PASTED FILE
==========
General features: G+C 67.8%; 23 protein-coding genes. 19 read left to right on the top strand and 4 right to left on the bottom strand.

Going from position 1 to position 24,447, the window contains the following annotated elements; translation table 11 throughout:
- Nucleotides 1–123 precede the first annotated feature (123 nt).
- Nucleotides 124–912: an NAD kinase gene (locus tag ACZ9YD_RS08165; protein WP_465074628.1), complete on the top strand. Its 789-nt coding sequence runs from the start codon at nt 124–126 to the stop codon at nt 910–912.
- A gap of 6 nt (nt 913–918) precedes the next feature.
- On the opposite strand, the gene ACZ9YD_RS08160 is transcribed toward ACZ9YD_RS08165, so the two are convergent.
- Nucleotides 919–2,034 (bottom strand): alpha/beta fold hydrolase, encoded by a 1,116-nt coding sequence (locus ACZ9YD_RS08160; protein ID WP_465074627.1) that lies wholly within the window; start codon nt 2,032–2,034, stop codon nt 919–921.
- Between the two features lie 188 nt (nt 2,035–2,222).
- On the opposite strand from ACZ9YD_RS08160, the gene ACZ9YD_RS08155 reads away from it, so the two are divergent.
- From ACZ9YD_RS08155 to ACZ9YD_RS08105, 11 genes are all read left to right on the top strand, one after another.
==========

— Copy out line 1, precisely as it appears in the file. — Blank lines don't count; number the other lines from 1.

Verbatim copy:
General features: G+C 67.8%; 23 protein-coding genes. 19 read left to right on the top strand and 4 right to left on the bottom strand.